The Evergreen Line and the future of Skytrain

During the recent panic around transportation funding in Metro Vancouver, the authorities assured us that construction of the long-awaited Evergreen rapid transit line will proceed.  Preliminary work — street widenings, electrical ducts — is now underway, and a contractor is to be selected soon for principal construction,  scheduled to begin in autumn 2012.

But while the 11-kilometre line appears to have achieved untouchable status in the  balance of regional politics, there are persistent voices in the blogosphere who say the project is wrong, wrong, wrong, because it’s based on Skytrain — the obtrusive technology previously used in three other Vancouver-area projects, and hardly anywhere else in the world.  In deliberations over the Evergreen Line around 2006, local mayors seemed to be leaning toward light rail transit, until the provincial government declared force majeure and imposed Skytrain.  The same dynamic had played out, less dramatically, with the Millenium and Canada lines earlier on. Continue reading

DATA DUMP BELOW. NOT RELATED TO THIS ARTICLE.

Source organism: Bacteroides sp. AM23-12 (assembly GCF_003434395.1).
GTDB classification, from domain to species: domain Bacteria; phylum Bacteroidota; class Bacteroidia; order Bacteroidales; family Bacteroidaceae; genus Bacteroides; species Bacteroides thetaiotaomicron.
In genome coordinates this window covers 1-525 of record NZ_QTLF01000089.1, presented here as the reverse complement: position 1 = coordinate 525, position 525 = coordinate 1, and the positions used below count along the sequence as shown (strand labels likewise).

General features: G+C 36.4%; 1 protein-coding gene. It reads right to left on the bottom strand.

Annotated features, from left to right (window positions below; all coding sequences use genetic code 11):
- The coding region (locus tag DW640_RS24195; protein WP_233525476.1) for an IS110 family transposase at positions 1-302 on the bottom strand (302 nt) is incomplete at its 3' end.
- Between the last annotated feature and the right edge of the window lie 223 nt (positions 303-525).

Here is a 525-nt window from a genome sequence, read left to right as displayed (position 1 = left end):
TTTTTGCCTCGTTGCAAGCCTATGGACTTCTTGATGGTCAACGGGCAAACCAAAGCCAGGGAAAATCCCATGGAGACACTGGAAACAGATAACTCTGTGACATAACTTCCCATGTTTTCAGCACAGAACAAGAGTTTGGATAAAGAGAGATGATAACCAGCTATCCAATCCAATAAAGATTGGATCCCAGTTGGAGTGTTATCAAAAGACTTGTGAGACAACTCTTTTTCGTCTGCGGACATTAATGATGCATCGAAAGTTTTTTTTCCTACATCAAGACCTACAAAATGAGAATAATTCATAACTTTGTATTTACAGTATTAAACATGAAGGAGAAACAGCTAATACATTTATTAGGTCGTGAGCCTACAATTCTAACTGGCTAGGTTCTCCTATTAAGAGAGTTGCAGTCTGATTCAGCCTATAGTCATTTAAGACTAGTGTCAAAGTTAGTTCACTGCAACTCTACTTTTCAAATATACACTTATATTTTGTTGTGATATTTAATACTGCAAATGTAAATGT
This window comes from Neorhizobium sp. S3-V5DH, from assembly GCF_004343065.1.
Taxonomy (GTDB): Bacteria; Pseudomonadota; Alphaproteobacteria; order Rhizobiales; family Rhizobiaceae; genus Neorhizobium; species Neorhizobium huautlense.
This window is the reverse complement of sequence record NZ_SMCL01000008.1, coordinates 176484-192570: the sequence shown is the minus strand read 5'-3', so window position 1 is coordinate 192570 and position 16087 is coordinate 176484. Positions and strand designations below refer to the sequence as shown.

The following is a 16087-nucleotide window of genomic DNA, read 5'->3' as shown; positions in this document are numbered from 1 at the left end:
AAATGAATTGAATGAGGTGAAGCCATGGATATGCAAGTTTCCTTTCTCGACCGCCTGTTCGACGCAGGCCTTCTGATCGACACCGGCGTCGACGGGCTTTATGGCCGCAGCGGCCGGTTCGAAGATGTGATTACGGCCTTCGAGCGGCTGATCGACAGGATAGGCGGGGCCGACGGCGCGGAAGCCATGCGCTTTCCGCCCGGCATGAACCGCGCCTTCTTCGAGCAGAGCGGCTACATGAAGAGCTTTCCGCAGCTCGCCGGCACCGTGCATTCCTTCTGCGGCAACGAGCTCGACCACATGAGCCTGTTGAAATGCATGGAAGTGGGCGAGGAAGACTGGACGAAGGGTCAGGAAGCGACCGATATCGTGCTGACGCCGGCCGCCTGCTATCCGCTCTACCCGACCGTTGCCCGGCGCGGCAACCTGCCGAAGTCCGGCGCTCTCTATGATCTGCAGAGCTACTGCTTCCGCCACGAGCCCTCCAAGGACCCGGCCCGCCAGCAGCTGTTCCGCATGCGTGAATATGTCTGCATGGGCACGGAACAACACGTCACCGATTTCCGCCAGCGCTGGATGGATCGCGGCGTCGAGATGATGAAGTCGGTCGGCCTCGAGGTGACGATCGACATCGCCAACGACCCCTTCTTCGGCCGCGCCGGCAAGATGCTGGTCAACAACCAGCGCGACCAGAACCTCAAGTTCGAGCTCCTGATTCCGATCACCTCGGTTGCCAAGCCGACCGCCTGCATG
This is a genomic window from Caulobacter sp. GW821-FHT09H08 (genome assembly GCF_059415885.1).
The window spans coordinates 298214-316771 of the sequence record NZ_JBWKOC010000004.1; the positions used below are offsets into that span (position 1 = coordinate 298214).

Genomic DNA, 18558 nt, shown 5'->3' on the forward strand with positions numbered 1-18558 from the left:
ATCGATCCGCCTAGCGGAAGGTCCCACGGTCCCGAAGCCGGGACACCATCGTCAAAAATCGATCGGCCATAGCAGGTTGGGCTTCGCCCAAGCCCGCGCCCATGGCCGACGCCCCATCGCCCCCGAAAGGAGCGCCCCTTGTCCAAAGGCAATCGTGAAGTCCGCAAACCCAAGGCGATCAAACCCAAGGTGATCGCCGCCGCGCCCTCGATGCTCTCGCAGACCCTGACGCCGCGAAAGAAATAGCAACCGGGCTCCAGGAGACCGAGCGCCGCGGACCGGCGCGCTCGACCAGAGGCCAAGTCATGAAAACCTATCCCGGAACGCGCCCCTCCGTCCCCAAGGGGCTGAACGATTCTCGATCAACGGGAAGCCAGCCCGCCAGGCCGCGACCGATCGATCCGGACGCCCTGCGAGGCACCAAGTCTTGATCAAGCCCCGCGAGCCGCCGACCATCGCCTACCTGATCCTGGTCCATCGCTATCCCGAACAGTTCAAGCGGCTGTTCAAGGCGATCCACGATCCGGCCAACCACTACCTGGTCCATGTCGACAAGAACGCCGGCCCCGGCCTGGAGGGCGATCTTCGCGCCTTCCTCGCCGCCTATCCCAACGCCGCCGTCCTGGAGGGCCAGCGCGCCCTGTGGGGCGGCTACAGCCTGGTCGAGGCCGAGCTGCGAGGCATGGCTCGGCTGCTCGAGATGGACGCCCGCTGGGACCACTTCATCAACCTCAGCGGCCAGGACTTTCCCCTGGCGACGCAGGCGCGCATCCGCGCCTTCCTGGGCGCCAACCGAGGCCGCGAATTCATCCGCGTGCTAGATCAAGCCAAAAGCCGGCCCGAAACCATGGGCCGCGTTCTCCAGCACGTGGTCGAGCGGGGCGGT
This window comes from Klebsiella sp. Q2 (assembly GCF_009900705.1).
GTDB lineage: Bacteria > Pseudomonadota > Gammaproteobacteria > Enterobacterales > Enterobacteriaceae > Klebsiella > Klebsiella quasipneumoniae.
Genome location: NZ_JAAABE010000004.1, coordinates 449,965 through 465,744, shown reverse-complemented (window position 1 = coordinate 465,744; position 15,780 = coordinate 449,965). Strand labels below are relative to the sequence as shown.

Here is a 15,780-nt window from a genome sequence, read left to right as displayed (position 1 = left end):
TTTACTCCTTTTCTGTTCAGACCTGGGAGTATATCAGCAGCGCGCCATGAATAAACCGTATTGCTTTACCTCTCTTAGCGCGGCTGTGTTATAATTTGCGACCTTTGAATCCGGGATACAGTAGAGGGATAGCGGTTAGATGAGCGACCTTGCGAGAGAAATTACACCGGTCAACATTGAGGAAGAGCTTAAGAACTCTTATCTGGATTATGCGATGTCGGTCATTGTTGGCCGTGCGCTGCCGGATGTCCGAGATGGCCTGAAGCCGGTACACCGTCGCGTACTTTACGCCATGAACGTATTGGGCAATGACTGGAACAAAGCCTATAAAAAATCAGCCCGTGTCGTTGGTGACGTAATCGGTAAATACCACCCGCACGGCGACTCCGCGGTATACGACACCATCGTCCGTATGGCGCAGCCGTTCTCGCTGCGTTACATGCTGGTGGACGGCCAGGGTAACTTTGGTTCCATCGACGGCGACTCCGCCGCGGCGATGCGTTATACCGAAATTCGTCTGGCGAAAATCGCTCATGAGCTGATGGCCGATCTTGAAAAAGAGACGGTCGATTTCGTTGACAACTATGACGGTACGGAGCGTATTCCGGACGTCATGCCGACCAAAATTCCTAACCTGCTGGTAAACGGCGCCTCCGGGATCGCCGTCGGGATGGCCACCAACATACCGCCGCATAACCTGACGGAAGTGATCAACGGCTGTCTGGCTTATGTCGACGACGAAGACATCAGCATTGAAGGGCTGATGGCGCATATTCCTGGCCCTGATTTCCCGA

TransLink and the Evergreen Line: Let’s make a deal

TransLink, aka the South Coast British Columbia Transportation Authority, moves about 600,000 transit passengers on the average day in Metro Vancouver.  Forgiving the occasional breakdown, the corporation seems to have most of its technical issues sorted out.

But on the softer side – politics and financing – the outlook is uncertain.  TransLink’s operates as a unified agency in a fractured region.  Its funding requests are subject to approval by a council of 21 municipal mayors – and yes, this includes Anmore, Belcarra, Bowen Island and Lions Bay – plus a first nations chief.  If the mayors happen to agree on something, their decision is subject to further approval by the provincial government.  Continue reading